TriMet didn't quite hold up that bargain in its most recent budget, and so Adams decided to get its board's attention. He pitched a surprise plan that called for raising permit fees for TriMet some 8,000 percent—raising $2 million bucks that he'd then hand back to keep the YouthPass program alive.
Adams' gambit worked. Today, during a scheduled council vote on the fee hike, TriMet's board chairman, Bruce Warner, and others showed up and asked for a 30-day window to reopen discussions. They said they couldn't afford the fee increase—without cutting service even further than they already have, they claim—but offered to re-examine the original handshake deal.
TriMet is "still prepared to honor what I thought was a cost-sharing agreement"—a deal that would have split the $3.5 million cost of the program between school districts, TriMet, and the city, Warner told the council. "If the student pass program is really the issue, please defer this entire ordinance for 30 days to allow us to talk through with your staff, and with you, the mayor, how we can come up with a true agreement."
Adams, along with the rest of council, agreed.
"The reason I have felt compelled to be as hardheaded on this as I have been," he said, was because "I didn't see this in the budget. You took the resources [from canceling the free-rail zone] but you didn't do the second part of the handshake agreement. I'm willing to take 30 days and set this over and talk seriously about this."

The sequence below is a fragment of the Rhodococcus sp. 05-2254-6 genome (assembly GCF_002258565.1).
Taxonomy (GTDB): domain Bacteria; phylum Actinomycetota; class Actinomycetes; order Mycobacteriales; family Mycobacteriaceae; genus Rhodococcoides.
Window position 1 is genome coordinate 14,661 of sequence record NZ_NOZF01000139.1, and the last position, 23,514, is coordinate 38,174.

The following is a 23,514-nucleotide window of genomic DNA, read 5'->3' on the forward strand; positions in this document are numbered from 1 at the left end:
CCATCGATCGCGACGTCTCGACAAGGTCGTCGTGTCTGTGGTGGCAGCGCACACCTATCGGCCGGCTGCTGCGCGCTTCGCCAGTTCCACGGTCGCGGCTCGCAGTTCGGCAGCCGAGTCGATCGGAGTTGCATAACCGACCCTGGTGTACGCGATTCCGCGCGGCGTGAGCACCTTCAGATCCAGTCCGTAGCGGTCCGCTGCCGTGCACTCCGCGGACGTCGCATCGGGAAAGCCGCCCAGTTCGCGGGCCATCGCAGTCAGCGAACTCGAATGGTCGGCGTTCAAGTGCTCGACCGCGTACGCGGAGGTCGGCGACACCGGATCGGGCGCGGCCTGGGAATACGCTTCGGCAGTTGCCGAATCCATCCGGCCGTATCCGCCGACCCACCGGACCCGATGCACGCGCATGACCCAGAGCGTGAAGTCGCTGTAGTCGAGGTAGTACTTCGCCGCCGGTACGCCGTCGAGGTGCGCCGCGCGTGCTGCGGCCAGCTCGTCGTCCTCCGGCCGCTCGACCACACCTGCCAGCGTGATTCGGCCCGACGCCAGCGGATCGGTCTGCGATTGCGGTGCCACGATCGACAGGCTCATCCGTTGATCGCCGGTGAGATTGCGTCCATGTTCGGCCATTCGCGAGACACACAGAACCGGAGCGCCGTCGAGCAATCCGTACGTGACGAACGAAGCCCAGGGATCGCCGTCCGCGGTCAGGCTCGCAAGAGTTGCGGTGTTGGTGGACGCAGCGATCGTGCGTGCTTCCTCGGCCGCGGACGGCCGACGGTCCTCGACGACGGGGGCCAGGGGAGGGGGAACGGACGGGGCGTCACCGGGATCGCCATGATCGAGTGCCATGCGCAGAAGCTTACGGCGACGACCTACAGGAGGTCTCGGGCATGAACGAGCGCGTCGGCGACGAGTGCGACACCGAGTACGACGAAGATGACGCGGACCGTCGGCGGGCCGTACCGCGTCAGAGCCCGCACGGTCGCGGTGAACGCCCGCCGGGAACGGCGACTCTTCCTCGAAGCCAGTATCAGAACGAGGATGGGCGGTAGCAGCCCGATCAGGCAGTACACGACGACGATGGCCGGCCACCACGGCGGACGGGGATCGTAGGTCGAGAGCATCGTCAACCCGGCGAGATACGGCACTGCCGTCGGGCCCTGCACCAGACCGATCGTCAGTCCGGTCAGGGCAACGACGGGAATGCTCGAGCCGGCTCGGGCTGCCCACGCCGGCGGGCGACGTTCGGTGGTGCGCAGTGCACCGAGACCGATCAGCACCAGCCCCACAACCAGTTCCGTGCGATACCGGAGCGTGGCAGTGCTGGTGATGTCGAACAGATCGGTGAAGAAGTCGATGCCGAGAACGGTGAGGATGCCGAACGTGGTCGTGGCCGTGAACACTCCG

The fee hike plan won't come back to council until July 25. It's the second big hammer the city threatened to drop today, only to hold back for more discussion. Asked whether this was a day of "delaying action," Randy Leonard told me it was more about using sticks before carrots: "motivating people" to do "problem-solving."
The YouthPass program, as we reported this spring, has long been a source of tension between Adams and TriMet. The program had received most of its funding—$2.55 million—from state energy tax credits, with Portland Public Schools paying the other $1 million. That worked until the state, facing its own budget mess, pulled the plug. When TriMet wanted to cancel the program for the school year that just ended, Adams lobbied them to keep it alive.